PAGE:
Every other week in The Coach’s Box, Timothy Thomas explores the various lessons that can be learned from the world of sports.

The NCAA March Madness Men’s and Women’s Tournament is officially underway. But even as the sports world celebrates Women’s History Month and 50 years of Title IX, there’s a story seldom told about the first and only HBCU (Historically Black College or University) basketball program to play in the NCAA national championships.

The story of the Cheyney University (then College) women’s basketball program, which was highlighted by Sports Illustrated‘s Ben Pickman in March 2022, is one of American lore. Their story contains all of the heroic American qualities we’ve grown to love in sports stories: grit, perseverance, and determination. Yet, Cheyney’s basketball saga is rarely—if ever—mentioned. Now the time is due—albeit overdue—to celebrate the 1982 Cheyney women’s team for its preternatural journey. Doing so can help fans, athletes, and coaches better cherish the inestimable value of our journeys just as much as the value of our achievements.

It’s astonishing that C. Vivian Stringer amassed 251 wins as a head basketball coach for the Cheyney College Lady Wolves after volunteering her coaching services. Cheyney College initially hired her in 1971 as an assistant professor. She taught health, physical education, and organization and administration. “I never got paid,” Stringer told Sports Illustrated. “I was just grateful to have that opportunity.”

As long as we’re willing to persevere and trust in God’s process, we have more than a chance.

The same was true of the players she coached. None of them received athletic scholarships. They didn’t even have an adequate locker room: they dressed for their games in their dorm rooms rather than Cheyney’s classroom, which was their makeshift locker room. They never stayed in hotels due to the cost; instead, they bused back to campus after their games.

“We never felt sorry for us,” Stringer told SI. “Because we didn’t have anything, we feared no one and I think that was the greatest motivation in the world.”

The most significant test of Cheyney’s resolve came during their historic 1981-82 season when Stringer’s toddler, Nina, was diagnosed with spinal meningitis. Assistant coaches Carlotta Schaffer and Ann Hill covered for Stringer, ensuring that the Lady Wolves didn’t miss a beat when their head coach had to be away for her daughter.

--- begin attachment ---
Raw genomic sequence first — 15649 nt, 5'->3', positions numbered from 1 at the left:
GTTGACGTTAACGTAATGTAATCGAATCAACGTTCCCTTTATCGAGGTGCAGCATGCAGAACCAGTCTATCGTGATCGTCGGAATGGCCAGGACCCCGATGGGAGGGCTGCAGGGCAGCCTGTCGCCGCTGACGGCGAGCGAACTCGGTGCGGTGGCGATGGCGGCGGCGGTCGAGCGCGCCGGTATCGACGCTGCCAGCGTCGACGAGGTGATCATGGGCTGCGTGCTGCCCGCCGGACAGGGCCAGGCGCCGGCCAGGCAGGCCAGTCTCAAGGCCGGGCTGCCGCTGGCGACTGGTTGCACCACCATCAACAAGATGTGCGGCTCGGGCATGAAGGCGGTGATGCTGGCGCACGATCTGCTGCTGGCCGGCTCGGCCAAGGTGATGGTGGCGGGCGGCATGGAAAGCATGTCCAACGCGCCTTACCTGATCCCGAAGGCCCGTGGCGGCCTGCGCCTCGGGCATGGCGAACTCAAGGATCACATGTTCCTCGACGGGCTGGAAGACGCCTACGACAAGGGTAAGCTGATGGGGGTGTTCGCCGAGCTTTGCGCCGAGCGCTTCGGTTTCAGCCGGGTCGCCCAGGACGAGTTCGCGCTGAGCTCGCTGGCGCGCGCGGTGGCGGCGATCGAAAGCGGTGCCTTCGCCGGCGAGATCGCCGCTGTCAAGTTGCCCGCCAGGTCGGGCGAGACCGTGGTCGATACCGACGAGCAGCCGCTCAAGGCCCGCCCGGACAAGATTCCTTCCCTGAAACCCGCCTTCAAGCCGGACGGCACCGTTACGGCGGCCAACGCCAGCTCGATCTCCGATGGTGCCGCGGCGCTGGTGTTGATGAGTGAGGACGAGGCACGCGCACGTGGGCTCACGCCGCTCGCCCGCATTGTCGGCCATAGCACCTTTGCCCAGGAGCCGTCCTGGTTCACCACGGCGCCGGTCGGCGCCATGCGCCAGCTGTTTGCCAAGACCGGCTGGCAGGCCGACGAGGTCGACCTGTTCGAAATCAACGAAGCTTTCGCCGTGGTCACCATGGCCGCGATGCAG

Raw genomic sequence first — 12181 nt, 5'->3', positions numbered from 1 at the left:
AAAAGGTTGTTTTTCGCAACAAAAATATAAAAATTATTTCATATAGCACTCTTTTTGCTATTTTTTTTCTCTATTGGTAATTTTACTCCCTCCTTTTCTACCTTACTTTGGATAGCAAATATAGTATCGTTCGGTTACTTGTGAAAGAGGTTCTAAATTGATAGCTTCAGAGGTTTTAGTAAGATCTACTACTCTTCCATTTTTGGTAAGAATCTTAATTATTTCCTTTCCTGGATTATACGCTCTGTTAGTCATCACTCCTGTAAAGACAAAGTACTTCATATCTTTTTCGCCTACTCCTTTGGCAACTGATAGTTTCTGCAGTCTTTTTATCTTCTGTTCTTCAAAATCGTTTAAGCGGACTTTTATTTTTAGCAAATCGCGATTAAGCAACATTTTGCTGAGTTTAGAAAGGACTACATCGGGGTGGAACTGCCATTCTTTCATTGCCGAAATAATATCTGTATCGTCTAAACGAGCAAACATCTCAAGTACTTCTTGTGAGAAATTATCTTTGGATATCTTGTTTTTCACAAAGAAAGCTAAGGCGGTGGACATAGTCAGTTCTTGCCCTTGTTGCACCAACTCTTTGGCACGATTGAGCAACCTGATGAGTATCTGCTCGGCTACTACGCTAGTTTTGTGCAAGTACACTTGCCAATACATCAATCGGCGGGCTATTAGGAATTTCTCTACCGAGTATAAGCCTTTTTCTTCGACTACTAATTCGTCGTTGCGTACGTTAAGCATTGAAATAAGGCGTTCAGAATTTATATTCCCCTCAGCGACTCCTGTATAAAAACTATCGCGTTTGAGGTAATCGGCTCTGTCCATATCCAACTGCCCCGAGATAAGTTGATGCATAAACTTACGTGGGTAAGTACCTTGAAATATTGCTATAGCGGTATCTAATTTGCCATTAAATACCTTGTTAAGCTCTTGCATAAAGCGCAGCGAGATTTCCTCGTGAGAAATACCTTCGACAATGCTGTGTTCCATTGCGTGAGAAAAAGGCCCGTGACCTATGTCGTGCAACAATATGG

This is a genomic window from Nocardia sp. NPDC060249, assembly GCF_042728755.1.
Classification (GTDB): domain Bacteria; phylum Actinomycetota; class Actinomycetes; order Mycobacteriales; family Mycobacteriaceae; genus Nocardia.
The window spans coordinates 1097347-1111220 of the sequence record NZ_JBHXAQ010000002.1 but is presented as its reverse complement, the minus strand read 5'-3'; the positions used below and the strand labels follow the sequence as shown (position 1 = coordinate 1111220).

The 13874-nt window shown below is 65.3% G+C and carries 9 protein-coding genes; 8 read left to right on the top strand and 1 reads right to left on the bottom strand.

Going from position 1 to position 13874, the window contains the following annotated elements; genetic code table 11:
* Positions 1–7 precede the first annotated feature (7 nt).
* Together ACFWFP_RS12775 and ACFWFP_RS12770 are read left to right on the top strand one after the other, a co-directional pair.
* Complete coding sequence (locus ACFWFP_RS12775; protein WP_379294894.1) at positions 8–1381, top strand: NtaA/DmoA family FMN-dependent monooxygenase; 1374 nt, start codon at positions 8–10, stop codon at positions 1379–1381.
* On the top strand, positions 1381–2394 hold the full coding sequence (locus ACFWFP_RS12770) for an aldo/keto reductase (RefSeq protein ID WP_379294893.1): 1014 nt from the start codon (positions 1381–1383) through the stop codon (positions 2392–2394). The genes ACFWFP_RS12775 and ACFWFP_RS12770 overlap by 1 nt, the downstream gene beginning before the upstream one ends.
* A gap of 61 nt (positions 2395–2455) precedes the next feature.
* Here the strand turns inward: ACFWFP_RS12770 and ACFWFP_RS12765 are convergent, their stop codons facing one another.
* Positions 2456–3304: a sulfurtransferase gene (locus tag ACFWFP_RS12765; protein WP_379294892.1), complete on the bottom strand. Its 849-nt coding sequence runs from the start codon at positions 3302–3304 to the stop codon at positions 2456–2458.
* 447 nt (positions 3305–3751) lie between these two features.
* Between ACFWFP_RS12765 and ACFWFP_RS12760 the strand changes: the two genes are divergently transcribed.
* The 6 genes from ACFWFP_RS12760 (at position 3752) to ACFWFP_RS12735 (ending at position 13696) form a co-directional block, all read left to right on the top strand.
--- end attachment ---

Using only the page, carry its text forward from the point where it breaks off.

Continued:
Through it all, Cheyney qualified for the first-ever NCAA Women’s Basketball tournament thanks to their fast-paced offensive play. As the team dominated their way to the Final Four, Coach Stringer traveled back to Philadelphia between games to be with her daughter.

When the Lady Wolves defeated Maryland University by a ten-point margin in the Final Four, only two opponents stood in their way of a championship. One was the Louisiana Tech Lady Techsters. The other was a bout of menstrual cramps that nearly debilitated the Lady Wolves’ star player, Yolanda Laney. Laney didn’t even think she could get out of bed on the morning of the championship game, let alone play. But, she did nevertheless. Despite the pain and setbacks, the Lady Wolves took an early lead in the contest, but eventually fell to the Lady Techsters.

As the Lady Wolves sat stunned in the locker room after their loss, Coach Stringer encouraged them: “Keep your heads up. We were here. Nobody else can say that.”

Times have certainly changed. But the struggle that molded the Lady Wolves into a national championship runner-up is a story that’s unlike any before it, nor will there ever be another one like it in college basketball.

Too often in sports we only look forward to who will be the next great athlete or team to “wow” us. We don’t spend as much time remembering and reflecting on past winners and losers. Each athlete and team has a journey that shapes who or what they are today. When we neglect the memory of those journeys, we dilute legacies.

The same is true for our personal and spiritual lives. Consider all that the Lord has brought you through. Consider your own stories of perseverance, struggle, downfall, and redemption. The paths that God has sustained us on—even to this day—have molded us into jars of clay that contain treasures beyond measure (2 Corinthians 4:7). Lecrae says it best in his recent song “Journey” from the Church Clothes 4 album: “When you going through, cling to God, let Him hold you/It ain’t the destination, it’s the journey that molds you.”

After decades without a team, Cheyney University revived the Lady Wolves for the 2022-23 season. And more than 40 years later, the 1982 Cheyney team received a nomination to the 2023 James Naismith Memorial Basketball Hall of Fame. ESPN also debuted The Lone Wolves, an SC Featured documentary spotlighting Cheyney’s successful season. “I think this team showed what’s possible,” said producer Temitayo Anjou. “Regardless of the circumstances and what one may or may not have if you’ve got dedicated players who want to compete, there’s always a chance.”

That’s the most significant takeaway for all of us, regardless of whether our competitive days are behind us or we’re just struggling to live through every day. As long as we’re willing to persevere and trust in God’s process, we have more than a chance. We have the assurance of grace, mercy, forgiveness, and glory awaiting us.